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Darcey Silva Confronts Florian’s Side Piece on Darcey & Stacey

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We have all been asking if Florian Sukaj cheated on Stacey Silva … and the answer is looking grim.


In this teaser for Darcey and Stacey, seeking answers only leads Stacey to heartbreak.


Florian has moved from Albania to Connecticut.


His goal was to be with Stacey.


The way that this coincided with the COVID-19 pandemic means that, well, he’s not exactly going anywhere any time soon.

Stacey Silva Sucks Face With Florian Sukaj


However, that is not to say that things have been smooth sailing for Florian and Stacey.


No one in her family trusts Florian.


Especially after the found photos of Florian with another woman on social media.

Florian Sukaj Thirst Trap


Even her father was initially skeptical of the photos, figuring that their must be an explanation if he’s posting them.


But when Darcey explained to him that no, the woman posted the cozy looking pics, he faltered.


Everyone wants answers — and Darcey wants to look out for her twin.

Florian Sukaj mystery woman


So, in this teaser for the rest of the season, Darcey reaches out to this woman over FaceTime.


“This is becoming a very, very draining situation,” she admits.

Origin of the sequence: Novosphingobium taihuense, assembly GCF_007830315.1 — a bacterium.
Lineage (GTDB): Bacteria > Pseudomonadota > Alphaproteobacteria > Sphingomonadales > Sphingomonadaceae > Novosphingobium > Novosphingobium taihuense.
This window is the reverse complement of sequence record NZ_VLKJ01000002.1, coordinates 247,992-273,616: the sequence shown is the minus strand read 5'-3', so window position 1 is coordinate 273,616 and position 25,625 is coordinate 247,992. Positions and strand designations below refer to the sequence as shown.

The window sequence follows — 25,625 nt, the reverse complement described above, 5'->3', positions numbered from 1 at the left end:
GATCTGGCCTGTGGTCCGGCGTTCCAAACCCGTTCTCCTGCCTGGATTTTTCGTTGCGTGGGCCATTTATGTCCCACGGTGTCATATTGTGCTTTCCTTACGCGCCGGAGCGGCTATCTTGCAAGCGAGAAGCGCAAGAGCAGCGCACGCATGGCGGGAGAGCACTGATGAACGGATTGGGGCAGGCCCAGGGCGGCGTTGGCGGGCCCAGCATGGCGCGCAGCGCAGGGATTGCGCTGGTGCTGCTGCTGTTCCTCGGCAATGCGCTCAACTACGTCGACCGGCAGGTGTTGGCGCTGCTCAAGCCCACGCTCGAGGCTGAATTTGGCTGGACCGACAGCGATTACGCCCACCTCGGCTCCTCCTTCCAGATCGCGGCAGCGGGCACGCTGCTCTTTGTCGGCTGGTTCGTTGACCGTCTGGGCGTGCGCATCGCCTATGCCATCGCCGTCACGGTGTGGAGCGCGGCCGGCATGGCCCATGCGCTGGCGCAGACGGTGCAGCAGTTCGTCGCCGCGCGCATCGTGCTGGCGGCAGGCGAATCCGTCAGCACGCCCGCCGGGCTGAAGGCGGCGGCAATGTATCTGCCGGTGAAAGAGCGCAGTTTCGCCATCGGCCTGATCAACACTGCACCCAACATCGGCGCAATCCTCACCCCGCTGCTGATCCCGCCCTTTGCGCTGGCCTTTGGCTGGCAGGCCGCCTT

Darcey continues: “And I just want to know what happened.”

Florian Sukaj mystery woman - I'm not your honey


“Just keep it simple, honey,” Darcey asks of the woman at one point.


At this line, the woman hits back: “I am not your honey, OK?”


“And,” the woman declares, “it’s not my fault that Florian’s sugar want to taste my honey.”

Darcey Silva Facetimes with Florian Sukaj mystery woman


Darcey is shocked, and asks: “Sugar?”


The woman’s metaphor is an odd one, but everyone understands her meaning — including Darcey.


Whether Florian sealed the deal or not is unclear, but it seems obvious that the woman is claiming that he wanted to bone her.

Darcey Silva looks as Stacey Silva weeps


Stacey can be seen breaking down over this situation.


“What is happening right now?” she asks her twin through sobs.


Stacey confesses: “I want to believe him.”

Stacey Silva - I'm done!


Of course, it’s no surprise to anyone that Stacey is not the only Silva twin having trouble with her hunky boy toy.


“I’m too old to have to be worrying about other bitches,” Darcey expresses to Georgi.


In turn, he expresses frustration and clearly doesn’t want to talk about this anymore.

Darcey Silva and Stacey Silva on Their Very Own Show


It’s then Darcey’s turn to have a breakdown in Stacey’s arms.


These trust issues betwen her and Georgi aren’t going away any time soon.


And Darcey looks to the future … and things are looking uncertain or even bleak.

Georgi Rusev on Darcey & Stacey


“I want to build a life,” Darcey announces. “I want to build a future.”


It is hard to look forward to that when there is nothing but drama.


“I’m sick of it,” she expresses. “I’m f–king tired of it.”

Darcey Silva in an Alizarin Crimson Top


Towards the end of the teaser, Darcey tells the camera that she has been harboring a huge and possibly dark secret.


“There’s one thing that’s come to the surface being in quarantine with Georgi,” Darcey confesses to the cameras.


She admits: “I haven’t said anything to anybody — not even you guys.” The teaser does not divulge Darcey’s secret, so we’ll have to watch to find out, and you’ll have to keep up with THG‘s coverage.